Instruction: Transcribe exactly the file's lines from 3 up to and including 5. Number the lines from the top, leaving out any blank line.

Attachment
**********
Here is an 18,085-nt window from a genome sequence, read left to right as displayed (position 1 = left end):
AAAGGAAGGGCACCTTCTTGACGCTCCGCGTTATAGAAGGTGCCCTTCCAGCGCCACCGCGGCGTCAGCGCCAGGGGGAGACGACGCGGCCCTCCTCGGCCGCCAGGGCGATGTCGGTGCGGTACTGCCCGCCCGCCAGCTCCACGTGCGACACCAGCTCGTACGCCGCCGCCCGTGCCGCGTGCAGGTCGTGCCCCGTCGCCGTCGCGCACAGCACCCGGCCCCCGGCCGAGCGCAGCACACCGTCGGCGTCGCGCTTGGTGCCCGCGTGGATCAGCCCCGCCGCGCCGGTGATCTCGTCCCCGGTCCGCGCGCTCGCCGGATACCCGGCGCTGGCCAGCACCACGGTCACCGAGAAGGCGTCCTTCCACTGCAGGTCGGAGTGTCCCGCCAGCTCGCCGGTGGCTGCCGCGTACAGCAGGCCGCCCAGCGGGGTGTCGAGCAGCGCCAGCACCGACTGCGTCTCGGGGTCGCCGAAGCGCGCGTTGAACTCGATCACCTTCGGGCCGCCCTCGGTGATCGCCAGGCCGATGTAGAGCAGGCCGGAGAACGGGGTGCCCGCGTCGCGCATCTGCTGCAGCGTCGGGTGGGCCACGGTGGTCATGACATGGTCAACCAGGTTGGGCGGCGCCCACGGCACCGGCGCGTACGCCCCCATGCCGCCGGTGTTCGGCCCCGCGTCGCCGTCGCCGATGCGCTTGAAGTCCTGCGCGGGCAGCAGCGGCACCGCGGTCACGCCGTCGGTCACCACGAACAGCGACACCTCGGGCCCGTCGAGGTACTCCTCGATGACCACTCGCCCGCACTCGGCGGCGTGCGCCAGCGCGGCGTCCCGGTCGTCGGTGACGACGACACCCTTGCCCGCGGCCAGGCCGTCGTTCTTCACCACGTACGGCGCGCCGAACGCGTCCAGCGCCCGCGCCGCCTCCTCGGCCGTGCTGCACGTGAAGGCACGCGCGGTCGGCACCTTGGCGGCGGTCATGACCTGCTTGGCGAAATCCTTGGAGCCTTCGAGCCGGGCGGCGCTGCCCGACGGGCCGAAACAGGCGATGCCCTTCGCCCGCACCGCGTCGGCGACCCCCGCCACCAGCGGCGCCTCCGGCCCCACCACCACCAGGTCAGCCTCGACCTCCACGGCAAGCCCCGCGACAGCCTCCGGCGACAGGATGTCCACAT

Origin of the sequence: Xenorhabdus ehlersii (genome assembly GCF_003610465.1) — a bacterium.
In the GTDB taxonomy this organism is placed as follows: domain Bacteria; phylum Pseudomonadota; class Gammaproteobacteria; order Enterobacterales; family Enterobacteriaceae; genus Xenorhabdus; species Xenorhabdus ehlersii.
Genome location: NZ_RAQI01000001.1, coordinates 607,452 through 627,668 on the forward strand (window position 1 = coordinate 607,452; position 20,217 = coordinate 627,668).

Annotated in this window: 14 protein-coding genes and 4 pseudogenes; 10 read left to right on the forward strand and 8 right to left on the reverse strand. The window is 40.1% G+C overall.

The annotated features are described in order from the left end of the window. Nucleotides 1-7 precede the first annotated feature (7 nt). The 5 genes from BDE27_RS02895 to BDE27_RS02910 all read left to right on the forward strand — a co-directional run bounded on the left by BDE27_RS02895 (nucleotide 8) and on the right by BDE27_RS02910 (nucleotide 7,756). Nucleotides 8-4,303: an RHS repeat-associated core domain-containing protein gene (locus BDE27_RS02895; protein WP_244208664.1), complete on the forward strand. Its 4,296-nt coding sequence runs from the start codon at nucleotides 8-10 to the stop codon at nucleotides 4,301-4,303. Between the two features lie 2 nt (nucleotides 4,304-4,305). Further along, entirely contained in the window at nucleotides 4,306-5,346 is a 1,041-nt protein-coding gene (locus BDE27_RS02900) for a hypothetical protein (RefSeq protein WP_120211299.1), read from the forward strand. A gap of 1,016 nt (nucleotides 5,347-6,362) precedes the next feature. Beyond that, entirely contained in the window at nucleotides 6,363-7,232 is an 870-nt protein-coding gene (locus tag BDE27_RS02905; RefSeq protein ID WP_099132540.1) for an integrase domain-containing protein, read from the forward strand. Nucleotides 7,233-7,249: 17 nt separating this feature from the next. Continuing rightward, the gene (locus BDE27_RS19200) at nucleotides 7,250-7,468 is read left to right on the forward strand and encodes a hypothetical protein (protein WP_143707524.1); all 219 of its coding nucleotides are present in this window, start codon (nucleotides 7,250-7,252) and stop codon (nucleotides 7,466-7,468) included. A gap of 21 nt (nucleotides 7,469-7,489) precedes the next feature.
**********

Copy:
Origin of the sequence: Xenorhabdus ehlersii (genome assembly GCF_003610465.1) — a bacterium.
In the GTDB taxonomy this organism is placed as follows: domain Bacteria; phylum Pseudomonadota; class Gammaproteobacteria; order Enterobacterales; family Enterobacteriaceae; genus Xenorhabdus; species Xenorhabdus ehlersii.
Genome location: NZ_RAQI01000001.1, coordinates 607,452 through 627,668 on the forward strand (window position 1 = coordinate 607,452; position 20,217 = coordinate 627,668).